I don't want to seem ungrateful to those who voted (especially those who voted for me) or for Total Politics for organising this year's blog awards. But they're a bit of a mess, aren't they?
The aim was admirable - to recognise that some people now blog in many different places and that some blogs are written by a wide range of people. Iain Dale's own new group blog, for example, could hardly be said to be a one man effort, and so the awards are trying to treat it differently from this, which is very much a solo enterprise.
But this has resulted in almost twice as many 'winners' with up to four lists being released each day. There have also been people who have won twice. In the case of Richard Flowers, it might be that there are people who don't know his alter ego as a fluffy elephant, but he makes it in at both 44 and 59 in the top Lib Dems list. In the case of James Graham, Total Politics appear to have listed him at 43 for his own blog and 29 for his contributions to the Social Liberal blog - precisely the situation that the blogs/bloggers split was meant to avoid. I'm not up to speed enough on the Conservative and Labour blog scenes to know if it is the same there, but I hope not.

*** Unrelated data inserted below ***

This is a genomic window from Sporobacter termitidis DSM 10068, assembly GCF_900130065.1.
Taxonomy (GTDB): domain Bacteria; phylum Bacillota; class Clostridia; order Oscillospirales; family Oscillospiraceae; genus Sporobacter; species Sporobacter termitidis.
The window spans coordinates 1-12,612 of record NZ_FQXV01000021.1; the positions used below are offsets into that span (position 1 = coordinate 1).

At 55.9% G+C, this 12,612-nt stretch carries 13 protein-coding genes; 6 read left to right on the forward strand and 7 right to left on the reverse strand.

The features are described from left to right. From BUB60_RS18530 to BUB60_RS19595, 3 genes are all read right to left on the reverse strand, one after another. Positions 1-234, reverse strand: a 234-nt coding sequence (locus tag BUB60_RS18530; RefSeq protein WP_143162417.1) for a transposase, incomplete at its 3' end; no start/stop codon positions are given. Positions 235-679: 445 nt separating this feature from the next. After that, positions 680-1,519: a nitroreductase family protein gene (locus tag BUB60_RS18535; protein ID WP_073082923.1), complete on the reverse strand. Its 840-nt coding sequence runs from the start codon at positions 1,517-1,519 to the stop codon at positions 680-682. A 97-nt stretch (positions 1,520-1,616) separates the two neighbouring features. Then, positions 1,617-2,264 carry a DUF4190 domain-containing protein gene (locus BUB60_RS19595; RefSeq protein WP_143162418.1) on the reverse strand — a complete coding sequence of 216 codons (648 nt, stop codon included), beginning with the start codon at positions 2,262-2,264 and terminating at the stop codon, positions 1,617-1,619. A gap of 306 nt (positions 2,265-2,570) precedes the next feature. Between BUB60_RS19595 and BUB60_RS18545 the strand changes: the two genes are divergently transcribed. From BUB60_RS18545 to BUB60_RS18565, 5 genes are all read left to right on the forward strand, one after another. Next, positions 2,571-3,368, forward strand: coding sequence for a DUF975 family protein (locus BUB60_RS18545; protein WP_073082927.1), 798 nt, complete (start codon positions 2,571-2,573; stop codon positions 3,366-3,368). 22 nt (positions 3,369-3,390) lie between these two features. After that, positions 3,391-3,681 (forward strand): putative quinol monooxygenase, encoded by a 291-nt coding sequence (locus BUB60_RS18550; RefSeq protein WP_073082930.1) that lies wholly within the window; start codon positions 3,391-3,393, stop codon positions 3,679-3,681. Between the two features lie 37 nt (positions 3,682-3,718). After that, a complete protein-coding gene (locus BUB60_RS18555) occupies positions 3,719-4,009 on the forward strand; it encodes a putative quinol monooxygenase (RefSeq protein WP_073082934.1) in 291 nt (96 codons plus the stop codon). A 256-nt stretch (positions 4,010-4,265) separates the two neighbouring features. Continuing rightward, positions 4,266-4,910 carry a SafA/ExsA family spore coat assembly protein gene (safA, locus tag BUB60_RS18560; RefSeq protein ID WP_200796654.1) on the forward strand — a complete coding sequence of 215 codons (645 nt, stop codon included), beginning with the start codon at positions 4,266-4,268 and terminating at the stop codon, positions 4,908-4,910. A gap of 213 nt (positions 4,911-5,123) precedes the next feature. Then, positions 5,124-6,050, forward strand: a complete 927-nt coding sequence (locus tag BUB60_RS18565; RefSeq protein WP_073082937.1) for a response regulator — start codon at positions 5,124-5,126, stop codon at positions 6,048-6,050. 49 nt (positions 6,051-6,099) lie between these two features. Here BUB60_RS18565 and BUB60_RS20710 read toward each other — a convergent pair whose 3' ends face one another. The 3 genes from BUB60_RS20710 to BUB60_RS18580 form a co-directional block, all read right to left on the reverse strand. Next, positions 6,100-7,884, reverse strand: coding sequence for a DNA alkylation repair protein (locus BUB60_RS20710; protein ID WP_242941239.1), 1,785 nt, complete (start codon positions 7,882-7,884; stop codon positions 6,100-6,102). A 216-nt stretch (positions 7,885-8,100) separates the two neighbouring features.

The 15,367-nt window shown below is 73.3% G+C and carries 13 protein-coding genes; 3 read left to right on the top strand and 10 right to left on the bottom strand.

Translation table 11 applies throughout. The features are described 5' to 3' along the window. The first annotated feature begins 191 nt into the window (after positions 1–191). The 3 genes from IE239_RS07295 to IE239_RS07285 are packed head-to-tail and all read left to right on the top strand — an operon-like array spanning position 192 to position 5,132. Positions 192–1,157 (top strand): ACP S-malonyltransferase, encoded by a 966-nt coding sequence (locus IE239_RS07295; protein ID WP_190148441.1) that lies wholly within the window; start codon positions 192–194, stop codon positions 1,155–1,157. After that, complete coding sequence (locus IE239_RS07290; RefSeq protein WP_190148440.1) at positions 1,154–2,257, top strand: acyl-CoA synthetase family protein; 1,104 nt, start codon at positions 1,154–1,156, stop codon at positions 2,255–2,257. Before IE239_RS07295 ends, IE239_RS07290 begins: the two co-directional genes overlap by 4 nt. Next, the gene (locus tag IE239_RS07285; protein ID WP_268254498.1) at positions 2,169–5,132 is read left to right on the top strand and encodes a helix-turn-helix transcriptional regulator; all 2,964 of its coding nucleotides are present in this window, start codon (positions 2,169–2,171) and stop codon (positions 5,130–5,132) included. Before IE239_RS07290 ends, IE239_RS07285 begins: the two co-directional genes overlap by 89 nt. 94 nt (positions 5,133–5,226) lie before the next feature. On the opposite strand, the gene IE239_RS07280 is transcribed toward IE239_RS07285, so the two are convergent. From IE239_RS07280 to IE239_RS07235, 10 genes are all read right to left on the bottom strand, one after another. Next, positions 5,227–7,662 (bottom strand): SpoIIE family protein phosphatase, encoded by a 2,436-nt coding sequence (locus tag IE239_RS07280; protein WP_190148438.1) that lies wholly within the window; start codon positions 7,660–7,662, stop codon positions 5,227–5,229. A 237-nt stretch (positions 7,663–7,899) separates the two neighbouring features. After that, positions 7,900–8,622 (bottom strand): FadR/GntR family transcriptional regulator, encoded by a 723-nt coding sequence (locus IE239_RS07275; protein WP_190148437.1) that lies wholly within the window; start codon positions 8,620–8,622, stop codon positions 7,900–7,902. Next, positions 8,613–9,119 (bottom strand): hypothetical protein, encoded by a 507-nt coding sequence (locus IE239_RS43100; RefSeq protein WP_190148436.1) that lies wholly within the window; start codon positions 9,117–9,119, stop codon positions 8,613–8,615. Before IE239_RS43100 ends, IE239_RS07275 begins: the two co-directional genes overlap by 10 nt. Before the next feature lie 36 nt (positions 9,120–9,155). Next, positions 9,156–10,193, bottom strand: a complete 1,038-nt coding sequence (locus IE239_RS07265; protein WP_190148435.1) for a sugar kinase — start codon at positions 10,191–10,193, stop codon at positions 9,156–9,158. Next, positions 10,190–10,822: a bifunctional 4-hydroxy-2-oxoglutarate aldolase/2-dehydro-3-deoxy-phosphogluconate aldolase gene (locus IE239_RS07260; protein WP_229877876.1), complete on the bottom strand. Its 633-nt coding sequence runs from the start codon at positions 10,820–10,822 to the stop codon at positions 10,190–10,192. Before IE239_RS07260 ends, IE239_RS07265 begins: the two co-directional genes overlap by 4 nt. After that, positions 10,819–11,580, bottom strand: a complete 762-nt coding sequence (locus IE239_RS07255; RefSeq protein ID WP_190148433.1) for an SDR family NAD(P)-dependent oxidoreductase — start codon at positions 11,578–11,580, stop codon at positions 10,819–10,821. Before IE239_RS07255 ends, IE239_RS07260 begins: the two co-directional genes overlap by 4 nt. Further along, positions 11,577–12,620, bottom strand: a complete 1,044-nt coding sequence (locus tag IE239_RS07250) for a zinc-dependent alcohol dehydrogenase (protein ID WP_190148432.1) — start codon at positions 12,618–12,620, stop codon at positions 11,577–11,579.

I think that these blog lists are valuable. They are not just about ego stroking. They help to introduce people to writers and blogs they haven't seen before. But I also hope that Total Politics have a bit of a rethink about the structure for next year.
Incidentally, I'm at number 17 in the Lib Dem bloggers list and number 28 in the Lib Dems blogs roll of honour. Many thanks to everyone who voted for me.